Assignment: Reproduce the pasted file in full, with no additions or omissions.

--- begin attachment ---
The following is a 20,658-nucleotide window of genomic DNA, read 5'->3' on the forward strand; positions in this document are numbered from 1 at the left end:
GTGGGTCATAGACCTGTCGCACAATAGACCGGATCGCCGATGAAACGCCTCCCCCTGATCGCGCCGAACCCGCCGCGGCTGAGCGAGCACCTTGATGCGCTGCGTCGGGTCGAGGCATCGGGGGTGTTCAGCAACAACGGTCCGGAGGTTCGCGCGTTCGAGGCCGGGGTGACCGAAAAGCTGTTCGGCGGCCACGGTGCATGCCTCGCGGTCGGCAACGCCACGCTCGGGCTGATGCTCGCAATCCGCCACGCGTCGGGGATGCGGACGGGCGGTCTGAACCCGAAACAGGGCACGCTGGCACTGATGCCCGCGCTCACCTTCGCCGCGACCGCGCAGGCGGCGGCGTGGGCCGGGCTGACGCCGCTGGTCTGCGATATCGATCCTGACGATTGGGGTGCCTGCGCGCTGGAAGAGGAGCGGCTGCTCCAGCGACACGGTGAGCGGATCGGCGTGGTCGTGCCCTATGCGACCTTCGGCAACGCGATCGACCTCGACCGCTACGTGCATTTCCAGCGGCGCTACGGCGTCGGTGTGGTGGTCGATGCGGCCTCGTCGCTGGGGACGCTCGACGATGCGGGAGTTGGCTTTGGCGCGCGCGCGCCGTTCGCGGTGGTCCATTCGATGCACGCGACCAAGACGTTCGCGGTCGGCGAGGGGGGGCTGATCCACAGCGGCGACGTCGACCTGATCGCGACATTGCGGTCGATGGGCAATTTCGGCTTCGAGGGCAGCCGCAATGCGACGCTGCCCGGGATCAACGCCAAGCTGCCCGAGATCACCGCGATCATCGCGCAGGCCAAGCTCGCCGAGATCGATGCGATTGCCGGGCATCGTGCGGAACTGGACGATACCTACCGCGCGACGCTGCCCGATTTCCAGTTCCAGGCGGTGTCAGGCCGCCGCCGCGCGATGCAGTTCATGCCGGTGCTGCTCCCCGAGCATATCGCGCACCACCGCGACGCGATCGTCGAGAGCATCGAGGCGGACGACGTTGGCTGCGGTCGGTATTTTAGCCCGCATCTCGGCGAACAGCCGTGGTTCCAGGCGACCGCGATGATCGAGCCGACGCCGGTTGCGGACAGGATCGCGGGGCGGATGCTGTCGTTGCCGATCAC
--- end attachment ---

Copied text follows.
The following is a 20,658-nucleotide window of genomic DNA, read 5'->3' on the forward strand; positions in this document are numbered from 1 at the left end:
GTGGGTCATAGACCTGTCGCACAATAGACCGGATCGCCGATGAAACGCCTCCCCCTGATCGCGCCGAACCCGCCGCGGCTGAGCGAGCACCTTGATGCGCTGCGTCGGGTCGAGGCATCGGGGGTGTTCAGCAACAACGGTCCGGAGGTTCGCGCGTTCGAGGCCGGGGTGACCGAAAAGCTGTTCGGCGGCCACGGTGCATGCCTCGCGGTCGGCAACGCCACGCTCGGGCTGATGCTCGCAATCCGCCACGCGTCGGGGATGCGGACGGGCGGTCTGAACCCGAAACAGGGCACGCTGGCACTGATGCCCGCGCTCACCTTCGCCGCGACCGCGCAGGCGGCGGCGTGGGCCGGGCTGACGCCGCTGGTCTGCGATATCGATCCTGACGATTGGGGTGCCTGCGCGCTGGAAGAGGAGCGGCTGCTCCAGCGACACGGTGAGCGGATCGGCGTGGTCGTGCCCTATGCGACCTTCGGCAACGCGATCGACCTCGACCGCTACGTGCATTTCCAGCGGCGCTACGGCGTCGGTGTGGTGGTCGATGCGGCCTCGTCGCTGGGGACGCTCGACGATGCGGGAGTTGGCTTTGGCGCGCGCGCGCCGTTCGCGGTGGTCCATTCGATGCACGCGACCAAGACGTTCGCGGTCGGCGAGGGGGGGCTGATCCACAGCGGCGACGTCGACCTGATCGCGACATTGCGGTCGATGGGCAATTTCGGCTTCGAGGGCAGCCGCAATGCGACGCTGCCCGGGATCAACGCCAAGCTGCCCGAGATCACCGCGATCATCGCGCAGGCCAAGCTCGCCGAGATCGATGCGATTGCCGGGCATCGTGCGGAACTGGACGATACCTACCGCGCGACGCTGCCCGATTTCCAGTTCCAGGCGGTGTCAGGCCGCCGCCGCGCGATGCAGTTCATGCCGGTGCTGCTCCCCGAGCATATCGCGCACCACCGCGACGCGATCGTCGAGAGCATCGAGGCGGACGACGTTGGCTGCGGTCGGTATTTTAGCCCGCATCTCGGCGAACAGCCGTGGTTCCAGGCGACCGCGATGATCGAGCCGACGCCGGTTGCGGACAGGATCGCGGGGCGGATGCTGTCGTTGCCGATCAC